But you will investigate, right,” Bruce asked. “From the look of things, Professor Paradigm, our enemy from our home dimension set this up. And we would really like to know why. Like, whatever your boss said, I’m not convinced that Auralia isn’t hidden in your temple.”

“The Beadle-Prodomus is not my boss, but he was not lying about the temple. Yes, I will investigate this matter, and perhaps discover who arranged for this. But I can hardly pass on my results.”

“Oh, sure you can,” Charlotte said. “Just let Rafaella know.” Actually, Charlotte had no idea if the Sixteenth Sword had any contacts amongst the conspirators of the White Fleet who were backing Rafaella King’s attempt to take over from her uncle as the Subadar-Captain. “Or ask the Second Sword to do it.” But she had a very lively suspicion that the Second Sword of Vale was all over it. Just like the Fourth Sword of Aphasium. The guy the Second Sword had the super-obvious, requited crush on. 

Charlotte tried not to smile at that with her face. With all the mega-messed-up relationships going on, it felt good to be a matchmaker on one that could work.

The Sixteenth Sword paused. At last, “Yes, we will pass any leads we get on through that channel. Now, my duties to my city call. You must return to your home dimension before you can be a burden on Vale.”

Just like Charlotte had tried not to smile a moment ago, now she tried not to roll her eyes at that crack. Either they were being called a bunch of hobos, or a bunch of kids out on the town with no allowance to spend. It reminded her of getting the eye from the drug store owner while hanging out with her friends in downtown Hope, in the old days.

This was the second place they’d got the same crap, after the 31st Century, and Charlotte was getting a bit tired of it. Problem was, being not-nice, well, it wasn’t nice, and there was enough day-ruining crap in the world that everyone’s job ought to be to take a share of it away. She just wished that other people felt the same way.

The Door that Vale sent all its hoboes through was actually kind of neat. Whatever place they came from, you walked through, and you were back. It would probably suck big time for a lot of runaways. Hey, small town girl on the midnight train? You’re going right back to your lonely world, and good luck with that. 

Fortunately, it was perfect for the team’s purposes. After all the trouble they’d been through getting here, with no idea how to get back, it was nice to be able to walk through a door and be right back in Philadelphia in good time for dinner. If not to check in with Auntie Ma and Uncle Henry and stay out of trouble.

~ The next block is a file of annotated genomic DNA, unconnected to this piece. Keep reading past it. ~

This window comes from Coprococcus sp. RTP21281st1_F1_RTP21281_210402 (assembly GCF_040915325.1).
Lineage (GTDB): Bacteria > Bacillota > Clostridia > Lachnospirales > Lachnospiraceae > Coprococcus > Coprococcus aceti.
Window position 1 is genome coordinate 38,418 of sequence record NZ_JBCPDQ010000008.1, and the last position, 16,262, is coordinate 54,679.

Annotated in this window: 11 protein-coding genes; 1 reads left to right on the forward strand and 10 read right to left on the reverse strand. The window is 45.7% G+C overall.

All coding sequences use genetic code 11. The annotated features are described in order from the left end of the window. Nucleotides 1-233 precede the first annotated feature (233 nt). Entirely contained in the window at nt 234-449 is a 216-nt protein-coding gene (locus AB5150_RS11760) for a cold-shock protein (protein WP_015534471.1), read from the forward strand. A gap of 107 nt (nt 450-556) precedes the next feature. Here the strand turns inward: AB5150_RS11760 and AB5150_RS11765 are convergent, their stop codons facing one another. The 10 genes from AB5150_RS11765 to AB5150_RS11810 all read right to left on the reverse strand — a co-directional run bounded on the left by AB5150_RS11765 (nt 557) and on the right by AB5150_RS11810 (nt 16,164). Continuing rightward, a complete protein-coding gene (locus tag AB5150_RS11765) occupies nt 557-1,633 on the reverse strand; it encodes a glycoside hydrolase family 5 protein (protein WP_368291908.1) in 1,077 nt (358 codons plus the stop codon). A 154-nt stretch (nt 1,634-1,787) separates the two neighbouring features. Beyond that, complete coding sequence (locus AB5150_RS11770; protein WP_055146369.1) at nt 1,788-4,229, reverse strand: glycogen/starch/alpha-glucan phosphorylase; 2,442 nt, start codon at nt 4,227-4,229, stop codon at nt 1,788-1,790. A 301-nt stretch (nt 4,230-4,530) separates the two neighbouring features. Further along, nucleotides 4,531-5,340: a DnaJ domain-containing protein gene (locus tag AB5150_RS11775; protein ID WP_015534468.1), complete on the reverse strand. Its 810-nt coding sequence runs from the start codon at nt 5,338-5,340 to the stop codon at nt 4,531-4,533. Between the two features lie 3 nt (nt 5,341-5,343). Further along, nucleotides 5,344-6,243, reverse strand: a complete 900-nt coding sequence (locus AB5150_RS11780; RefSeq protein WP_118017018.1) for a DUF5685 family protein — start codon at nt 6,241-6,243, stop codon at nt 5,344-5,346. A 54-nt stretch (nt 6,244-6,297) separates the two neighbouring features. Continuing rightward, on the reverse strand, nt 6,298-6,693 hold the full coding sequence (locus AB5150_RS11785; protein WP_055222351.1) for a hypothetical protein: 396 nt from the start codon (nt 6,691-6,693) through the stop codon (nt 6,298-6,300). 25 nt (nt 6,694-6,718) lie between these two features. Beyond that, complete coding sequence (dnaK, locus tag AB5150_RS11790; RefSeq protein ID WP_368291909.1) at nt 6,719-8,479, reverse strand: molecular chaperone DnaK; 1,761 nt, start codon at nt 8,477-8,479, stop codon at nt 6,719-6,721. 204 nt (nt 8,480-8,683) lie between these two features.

Well, it would be perfect if they’d been allowed to follow up on the lead. Seriously. If the Professor and his Paradigm Pirates had been here, there was a solid clue that Auralia was somewhere on the Old World. He could be wrong. Sure, probably was. For a mastermind, he was wrong a lot. It was kind of a type, Charlotte realised, even less than two years into the superhero life. Some supervillains were supervillains because they were wrong about everything and tried to blow up the world so they wouldn’t have to admit it to themselves. But, whatever! They could at least find out what that clue was! 

As it came Charlotte’s time to step through the door, the Sixteenth Sword looked her in the eye and said, “Goodbye, and good luck, young warrior,” and shook her hand.

Charlotte stepped, and, once again, was standing in the ramp down to the loading bay of the Price Rite supermarket in the Panther Heights Mall in west Philadelphia, colder than Vale, but with air so full and rich that it made Charlotte realise just how thin it had been in Vale. She stopped.

Which was why Bruce bumped into her from behind. “Did the Sixteenth Sword pass her phone number to you?”

Charlotte turned and grinned. “What? Why?”

“Oh, come on,” Bruce said. “I know the old, pass-on-a-secret-message handshake when I see it.”

Charlotte’s grin widened as she opened her right hand, showing the slip of paper that the Sixteenth Sword had passed on. She looked at it. It was just a slip, with a sixteen character string of numbers and letters. “Phone number? Secret message? Credit card number? No idea.”

“It’s something, though,” Dora said. “I kinda figured that lady was alright. Outfit notwithstanding.” Dora tossed her straight, brown hair and reached out to take the message. Charlotte handed it over. “Nope, can’t make head nor tail of it.”

Without seeming to change location, it was in Rose’s hand. “Not a secret message.”

“Hey, girl, manners,” Dora said, sounding a bit cross.